The Ministry of Tourism is seeking to attract up to 1.8 million stopover visitors in 2013 by cultivating new markets in Europe, Asia and Latin America.
Obie Wilchcombe, the minister of tourism, announced yesterday that a number of meetings are scheduled with representatives from these markets, many of which have expressed an active interest in The Bahamas. His comments came at press conference ahead of the Caribbean Hotel and Tourism Association’s (CHTA) Caribbean Travel Marketplace 2013, beginning on January 20 at Atlantis.
Wilchcombe believes that opening up the country’s borders to emerging markets will be the key to attracting a greater level of airlift.
“We have a series of meetings going on now here and abroad with possible interests coming into The Bahamas. We are trying to put in place a strategic plan that will generate growth. The emerging markets are showing an interest. We need to open our borders to make sure that The Bahamas is getting some of that business,” according to Wilchcombe.
In addition to Europe, Asia and Latin America, Wilchcombe shared with Guardian Business plans to strengthen the tourism sector’s stronghold in North America.
“The North American market has been our bread and butter for years, so we will continue to go after that. We are looking at Asia and of course Latin America. If we have all of these areas servicing The Bahamas in a strategic way, then we will be able to plan for this year and beyond,” he explained.
“So if that means more business out of Europe, then we have to do it. If we are talking about Asia, then we will have to do that too. In fact, I received a note yesterday from the United Nations on their concerns about the growth of Chinese business to the Caribbean. They have invited themselves to The Bahamas for further discussions about the possibility of airlift from those destinations.”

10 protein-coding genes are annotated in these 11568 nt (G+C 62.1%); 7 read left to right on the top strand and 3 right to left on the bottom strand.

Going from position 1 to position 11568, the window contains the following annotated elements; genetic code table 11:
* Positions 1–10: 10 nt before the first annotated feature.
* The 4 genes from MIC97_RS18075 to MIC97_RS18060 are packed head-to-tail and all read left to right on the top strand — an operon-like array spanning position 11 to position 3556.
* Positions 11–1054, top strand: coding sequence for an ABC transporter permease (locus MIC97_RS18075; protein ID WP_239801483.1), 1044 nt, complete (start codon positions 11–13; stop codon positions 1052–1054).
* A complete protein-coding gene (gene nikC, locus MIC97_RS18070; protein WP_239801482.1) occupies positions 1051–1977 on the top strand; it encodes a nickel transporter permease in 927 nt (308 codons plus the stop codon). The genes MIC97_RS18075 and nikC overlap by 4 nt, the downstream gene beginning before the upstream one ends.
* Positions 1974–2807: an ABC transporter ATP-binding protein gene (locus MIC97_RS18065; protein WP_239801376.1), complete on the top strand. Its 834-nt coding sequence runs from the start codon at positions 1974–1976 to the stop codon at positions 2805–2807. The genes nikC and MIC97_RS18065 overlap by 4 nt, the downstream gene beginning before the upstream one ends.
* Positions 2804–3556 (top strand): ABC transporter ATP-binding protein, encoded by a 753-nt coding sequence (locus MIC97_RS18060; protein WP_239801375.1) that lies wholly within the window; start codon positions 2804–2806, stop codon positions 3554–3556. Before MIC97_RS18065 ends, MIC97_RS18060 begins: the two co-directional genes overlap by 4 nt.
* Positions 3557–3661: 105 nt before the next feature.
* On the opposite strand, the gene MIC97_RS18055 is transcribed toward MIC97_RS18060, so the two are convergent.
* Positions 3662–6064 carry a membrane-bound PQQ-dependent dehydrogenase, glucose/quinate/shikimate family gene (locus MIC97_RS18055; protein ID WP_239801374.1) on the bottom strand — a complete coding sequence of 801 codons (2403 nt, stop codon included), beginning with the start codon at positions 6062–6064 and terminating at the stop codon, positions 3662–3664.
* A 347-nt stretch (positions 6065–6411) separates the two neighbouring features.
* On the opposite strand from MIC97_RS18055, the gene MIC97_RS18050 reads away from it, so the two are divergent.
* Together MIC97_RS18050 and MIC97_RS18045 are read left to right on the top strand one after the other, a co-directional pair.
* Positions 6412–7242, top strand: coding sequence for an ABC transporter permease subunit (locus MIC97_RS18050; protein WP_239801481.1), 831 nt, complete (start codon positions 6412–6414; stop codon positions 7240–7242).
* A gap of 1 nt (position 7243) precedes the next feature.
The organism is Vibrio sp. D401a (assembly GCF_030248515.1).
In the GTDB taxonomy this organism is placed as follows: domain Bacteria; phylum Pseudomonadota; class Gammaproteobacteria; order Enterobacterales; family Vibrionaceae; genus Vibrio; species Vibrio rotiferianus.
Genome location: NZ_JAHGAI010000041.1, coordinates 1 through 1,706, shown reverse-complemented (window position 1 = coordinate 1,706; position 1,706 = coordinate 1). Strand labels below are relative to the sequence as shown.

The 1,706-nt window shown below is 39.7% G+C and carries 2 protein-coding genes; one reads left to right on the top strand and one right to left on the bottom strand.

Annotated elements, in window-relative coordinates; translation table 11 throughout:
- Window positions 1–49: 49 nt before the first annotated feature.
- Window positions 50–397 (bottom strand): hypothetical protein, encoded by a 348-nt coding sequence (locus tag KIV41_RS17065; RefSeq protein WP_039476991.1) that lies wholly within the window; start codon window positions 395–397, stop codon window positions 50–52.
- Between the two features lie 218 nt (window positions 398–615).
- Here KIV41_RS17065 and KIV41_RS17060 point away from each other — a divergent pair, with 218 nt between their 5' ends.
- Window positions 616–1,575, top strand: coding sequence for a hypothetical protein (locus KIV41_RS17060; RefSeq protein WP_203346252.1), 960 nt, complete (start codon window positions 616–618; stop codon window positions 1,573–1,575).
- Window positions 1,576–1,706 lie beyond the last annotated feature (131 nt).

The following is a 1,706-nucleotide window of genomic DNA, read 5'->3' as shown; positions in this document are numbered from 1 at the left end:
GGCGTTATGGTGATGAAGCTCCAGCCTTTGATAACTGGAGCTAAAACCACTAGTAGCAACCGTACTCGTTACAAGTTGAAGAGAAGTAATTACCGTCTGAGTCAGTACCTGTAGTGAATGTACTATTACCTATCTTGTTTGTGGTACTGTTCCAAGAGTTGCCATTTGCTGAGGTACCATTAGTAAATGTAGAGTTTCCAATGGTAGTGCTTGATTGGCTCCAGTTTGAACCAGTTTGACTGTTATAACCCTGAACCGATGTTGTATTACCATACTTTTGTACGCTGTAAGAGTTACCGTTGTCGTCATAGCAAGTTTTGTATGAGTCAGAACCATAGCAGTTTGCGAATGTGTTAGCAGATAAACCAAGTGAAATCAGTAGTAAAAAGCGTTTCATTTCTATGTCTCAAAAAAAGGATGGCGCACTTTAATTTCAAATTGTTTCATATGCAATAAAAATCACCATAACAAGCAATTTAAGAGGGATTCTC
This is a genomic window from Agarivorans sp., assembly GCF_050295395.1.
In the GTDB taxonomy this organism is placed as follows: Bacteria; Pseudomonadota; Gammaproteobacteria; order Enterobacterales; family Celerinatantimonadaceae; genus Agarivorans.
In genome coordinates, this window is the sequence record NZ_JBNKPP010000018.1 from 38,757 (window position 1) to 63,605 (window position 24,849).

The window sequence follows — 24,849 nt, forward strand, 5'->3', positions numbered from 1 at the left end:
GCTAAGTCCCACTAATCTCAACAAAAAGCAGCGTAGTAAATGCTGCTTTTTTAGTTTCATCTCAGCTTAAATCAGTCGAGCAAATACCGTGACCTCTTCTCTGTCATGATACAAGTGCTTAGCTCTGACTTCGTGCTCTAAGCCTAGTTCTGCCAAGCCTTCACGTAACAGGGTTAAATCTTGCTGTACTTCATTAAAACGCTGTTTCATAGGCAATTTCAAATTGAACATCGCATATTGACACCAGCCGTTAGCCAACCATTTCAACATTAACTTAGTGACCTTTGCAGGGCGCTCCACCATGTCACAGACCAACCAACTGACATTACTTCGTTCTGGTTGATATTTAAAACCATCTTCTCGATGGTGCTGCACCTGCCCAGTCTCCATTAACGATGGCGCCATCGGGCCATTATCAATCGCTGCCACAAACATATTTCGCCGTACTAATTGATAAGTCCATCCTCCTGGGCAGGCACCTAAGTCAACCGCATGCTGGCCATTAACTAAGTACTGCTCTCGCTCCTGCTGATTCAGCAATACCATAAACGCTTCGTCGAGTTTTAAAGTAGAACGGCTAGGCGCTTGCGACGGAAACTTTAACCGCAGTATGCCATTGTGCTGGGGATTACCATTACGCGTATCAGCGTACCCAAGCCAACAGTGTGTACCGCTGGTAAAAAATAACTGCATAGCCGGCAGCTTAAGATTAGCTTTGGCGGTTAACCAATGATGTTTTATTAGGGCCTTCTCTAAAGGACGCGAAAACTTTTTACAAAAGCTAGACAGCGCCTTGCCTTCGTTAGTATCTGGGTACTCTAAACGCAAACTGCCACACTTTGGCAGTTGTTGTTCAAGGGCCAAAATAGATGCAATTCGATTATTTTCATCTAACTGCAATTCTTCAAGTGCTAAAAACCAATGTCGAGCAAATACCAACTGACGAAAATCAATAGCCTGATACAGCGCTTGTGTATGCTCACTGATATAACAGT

The last time The Bahamas saw more than one million stopover visitors in a year was in 2008. However, Wilchcombe is working aggressively to change that in 2013.
“We are seeking to attract a greater level of airlift and our overall goal is to increase the number of stopover visitors in 2013. We envision ending the year with 1.6 to 1. 8 million stopovers, which would be the best stopover year for us since 2008 when we ended with more than 1.3 million,” he said.
“We don’t want to find ourselves working on one year. We want to have a short, medium and long-term plan that allows for continuous growth that will allow people who are considering building more hotel rooms to have the incentives to do so.”
The tourism minister also confirmed to Guardian Business that the ministry is currently in negotiations to host a number of events, all in an effort to generate more business for the country.
“We’re still seeing slow months in the year, so strategically we have to find a formula that allows for August to November. Right now, we are in negotiations to have a number of events and conferences held here in The Bahamas over that period that were not on the table before. So we are looking at other places to get business,” he added.
The Nassau Guardian
Published: January 10, 2013